Who Uses Gray Death?
Most users and victims of gray death are those who are addicted to opioids, particularly powerful ones. These individuals may intend to purchase straight heroin but accidentally consume gray death. Heroin use has become increasingly dangerous in the last few years, in large part because so many adulterants are being added to it.
Tragically, it is not only opioid users who can be affected. Those who treat victims of overdoses can become victims themselves. First responders such as emergency medical personnel and law enforcement are at risk if they come into contact with it.
Synthetic opioids can easily be absorbed through the skin or inhaled without the person’s knowledge. There have been reports of police and others experiencing an overdose from having minimal contact with the substance.
Just How Deadly Is It?
The inclusion of fentanyl, carfentanil, and U-47700 places gray death currently among the deadliest drugs on the street. Because a dose that can’t even be seen the naked eye can kill a person, someone trying to take heroin, as usual, can die within minutes. As it is, thousands of Americans are killed each year as a result of overdoses related to heroin, fentanyl, synthetic opioids, and prescription painkillers.
In the last two years or so, overdoses and deaths from gray death have been increasing. Unfortunately, exact numbers are difficult to determine, because toxicology testing and coroner reports do not always identify it as the substance consumed. Moreover, a person who has died after using gray death may have just “drug” (e.g., heroin) reported as the cause of death.
Fortunately, the same methods used to treat a heroin overdose can be used to reverse a gray death overdose, but the process may be more challenging. A person overdosing on gray death might require multiple doses of Narcan (naloxone), and some people may, in fact, need up to ten doses to recover. When this occurs, it can be a major problem because family members and first responders may not have that amount on hand.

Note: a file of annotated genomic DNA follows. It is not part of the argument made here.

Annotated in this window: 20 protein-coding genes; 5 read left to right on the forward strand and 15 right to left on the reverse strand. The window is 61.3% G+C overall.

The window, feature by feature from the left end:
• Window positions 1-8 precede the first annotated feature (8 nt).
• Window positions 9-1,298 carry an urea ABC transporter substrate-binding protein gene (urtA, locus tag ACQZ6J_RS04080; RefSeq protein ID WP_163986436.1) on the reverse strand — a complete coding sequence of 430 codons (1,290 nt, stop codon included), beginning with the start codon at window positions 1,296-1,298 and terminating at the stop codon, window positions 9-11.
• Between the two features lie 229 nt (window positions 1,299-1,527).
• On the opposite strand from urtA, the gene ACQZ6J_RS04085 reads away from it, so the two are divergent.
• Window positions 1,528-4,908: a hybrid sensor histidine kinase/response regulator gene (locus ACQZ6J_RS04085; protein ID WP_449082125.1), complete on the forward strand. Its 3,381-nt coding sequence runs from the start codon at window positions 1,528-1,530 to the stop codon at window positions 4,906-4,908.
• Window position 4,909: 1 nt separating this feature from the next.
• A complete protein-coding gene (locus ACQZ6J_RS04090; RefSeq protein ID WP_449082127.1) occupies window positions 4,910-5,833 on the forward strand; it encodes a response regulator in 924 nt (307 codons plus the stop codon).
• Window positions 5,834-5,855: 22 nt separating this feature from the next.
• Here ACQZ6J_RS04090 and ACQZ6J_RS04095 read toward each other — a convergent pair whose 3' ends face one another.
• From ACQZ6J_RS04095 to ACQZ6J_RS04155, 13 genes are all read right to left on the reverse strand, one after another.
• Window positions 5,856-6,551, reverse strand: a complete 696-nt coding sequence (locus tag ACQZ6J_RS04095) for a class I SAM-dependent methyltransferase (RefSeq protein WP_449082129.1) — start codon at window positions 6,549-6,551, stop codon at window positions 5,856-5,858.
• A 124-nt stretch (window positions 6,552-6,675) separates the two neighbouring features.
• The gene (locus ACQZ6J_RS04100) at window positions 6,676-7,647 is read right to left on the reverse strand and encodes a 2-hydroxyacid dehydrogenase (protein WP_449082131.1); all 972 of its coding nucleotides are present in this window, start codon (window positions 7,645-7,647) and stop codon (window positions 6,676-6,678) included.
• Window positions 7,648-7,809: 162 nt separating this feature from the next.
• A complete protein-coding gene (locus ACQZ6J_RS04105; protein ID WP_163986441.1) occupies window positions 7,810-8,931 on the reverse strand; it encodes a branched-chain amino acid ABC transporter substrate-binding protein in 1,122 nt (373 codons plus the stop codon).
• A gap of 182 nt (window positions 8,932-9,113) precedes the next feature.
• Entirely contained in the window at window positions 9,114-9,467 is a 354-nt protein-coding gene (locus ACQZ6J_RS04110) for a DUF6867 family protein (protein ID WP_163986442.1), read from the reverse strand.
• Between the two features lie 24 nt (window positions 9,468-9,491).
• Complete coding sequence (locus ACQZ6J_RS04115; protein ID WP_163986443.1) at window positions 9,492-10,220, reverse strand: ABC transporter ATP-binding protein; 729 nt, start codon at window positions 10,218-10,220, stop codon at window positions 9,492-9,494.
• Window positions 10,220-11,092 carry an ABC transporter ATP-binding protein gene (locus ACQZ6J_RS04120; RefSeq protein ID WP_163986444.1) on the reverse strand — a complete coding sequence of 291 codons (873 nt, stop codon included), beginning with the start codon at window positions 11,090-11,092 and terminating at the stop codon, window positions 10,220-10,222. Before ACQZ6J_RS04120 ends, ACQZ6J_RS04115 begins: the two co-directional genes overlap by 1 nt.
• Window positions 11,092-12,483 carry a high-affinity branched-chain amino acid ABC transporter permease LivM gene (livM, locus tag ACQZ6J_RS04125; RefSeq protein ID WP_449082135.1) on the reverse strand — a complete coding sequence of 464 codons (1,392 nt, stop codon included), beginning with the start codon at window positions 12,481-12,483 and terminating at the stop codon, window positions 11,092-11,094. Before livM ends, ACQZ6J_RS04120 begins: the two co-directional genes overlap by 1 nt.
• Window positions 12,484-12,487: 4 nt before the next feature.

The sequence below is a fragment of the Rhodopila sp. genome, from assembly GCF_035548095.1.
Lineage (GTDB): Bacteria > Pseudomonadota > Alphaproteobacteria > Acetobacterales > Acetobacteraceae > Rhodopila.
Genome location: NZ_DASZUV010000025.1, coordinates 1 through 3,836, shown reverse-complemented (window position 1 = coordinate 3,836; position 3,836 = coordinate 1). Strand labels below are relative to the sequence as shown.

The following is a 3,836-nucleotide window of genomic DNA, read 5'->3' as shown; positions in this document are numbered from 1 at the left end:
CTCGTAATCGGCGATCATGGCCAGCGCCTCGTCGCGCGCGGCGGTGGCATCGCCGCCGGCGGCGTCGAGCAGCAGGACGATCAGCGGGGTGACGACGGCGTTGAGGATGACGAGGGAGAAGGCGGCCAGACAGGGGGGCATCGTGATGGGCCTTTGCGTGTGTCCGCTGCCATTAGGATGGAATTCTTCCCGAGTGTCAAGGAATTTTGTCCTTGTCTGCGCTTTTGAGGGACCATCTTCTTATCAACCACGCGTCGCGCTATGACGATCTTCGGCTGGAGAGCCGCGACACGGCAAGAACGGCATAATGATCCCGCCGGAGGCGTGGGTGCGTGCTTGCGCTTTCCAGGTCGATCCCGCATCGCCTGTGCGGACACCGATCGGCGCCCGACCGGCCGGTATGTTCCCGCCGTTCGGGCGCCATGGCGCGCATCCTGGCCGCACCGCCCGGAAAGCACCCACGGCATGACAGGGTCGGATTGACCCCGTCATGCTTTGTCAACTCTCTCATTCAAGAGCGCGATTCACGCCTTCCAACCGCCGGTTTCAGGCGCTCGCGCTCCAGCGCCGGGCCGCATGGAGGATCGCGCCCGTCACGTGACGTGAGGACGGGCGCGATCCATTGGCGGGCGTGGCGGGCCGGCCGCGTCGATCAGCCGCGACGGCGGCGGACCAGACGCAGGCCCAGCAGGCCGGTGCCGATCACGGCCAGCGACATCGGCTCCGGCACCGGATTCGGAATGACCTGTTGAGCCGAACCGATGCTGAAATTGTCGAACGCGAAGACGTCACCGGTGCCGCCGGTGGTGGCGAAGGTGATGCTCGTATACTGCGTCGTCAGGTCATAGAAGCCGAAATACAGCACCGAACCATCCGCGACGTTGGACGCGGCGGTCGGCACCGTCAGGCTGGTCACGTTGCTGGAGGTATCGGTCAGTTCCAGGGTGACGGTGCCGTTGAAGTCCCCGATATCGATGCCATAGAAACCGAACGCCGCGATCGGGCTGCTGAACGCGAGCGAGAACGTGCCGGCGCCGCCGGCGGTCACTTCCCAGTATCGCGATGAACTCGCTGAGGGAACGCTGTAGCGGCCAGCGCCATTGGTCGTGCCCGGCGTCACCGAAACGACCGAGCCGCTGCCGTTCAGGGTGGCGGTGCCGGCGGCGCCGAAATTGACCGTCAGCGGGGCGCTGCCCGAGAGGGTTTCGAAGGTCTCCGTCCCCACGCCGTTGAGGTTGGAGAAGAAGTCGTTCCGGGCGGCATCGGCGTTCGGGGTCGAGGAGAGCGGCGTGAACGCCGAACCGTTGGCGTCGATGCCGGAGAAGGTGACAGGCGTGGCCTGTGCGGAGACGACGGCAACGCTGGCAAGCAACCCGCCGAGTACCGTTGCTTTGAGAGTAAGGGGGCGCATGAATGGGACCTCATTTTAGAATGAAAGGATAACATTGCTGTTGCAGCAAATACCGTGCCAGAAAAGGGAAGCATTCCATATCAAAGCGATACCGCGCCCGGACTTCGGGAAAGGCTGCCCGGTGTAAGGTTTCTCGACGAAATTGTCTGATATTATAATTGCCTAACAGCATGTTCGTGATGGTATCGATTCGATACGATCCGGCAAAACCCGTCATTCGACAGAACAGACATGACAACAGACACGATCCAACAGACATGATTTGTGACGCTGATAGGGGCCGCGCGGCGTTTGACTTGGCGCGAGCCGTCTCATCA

If you are concerned that someone you know is getting too high, it is vital that you don’t leave them alone. If the person is still conscious, try to keep them awake and monitor their breathing. If they are lying down, keep them on their side to prevent them from aspirating their own vomit.
The following are signs of an overdose:
- Loss of consciousness
- Respiratory depression
- Choking or gurgling
- Body is limp and pale
- Bluish nails and lips
- Pulse is slow or absent
If a person high on opioids is making unfamiliar sounds while at rest, it is worth trying to wake him or her. Many loved ones of opioid addicts think the person is snoring, when in fact they are fatally overdosing.
These situations represent a missed opportunity to intervene as early as possible and save a life. If you suspect someone you know is overdosing on any drug or alcohol, call 911 immediately and stand by for their instructions while you wait for emergency help to arrive.
Treatment for Opioid Addiction
Opioid abuse or addiction are devastating and potentially life-threatening disorders that require immediate professional help. Midwood Addiction Treatment center offers comprehensive treatment plans that include clinically-proven services, such as psychotherapy, counseling, group support, medication-assisted therapy, aftercare planning, and more.
Our highly-trained staff provides our clients with the tools and support they need to achieve abstinence, avoid relapse, and end their suffering once and for all. Contact us today to find out how we can help!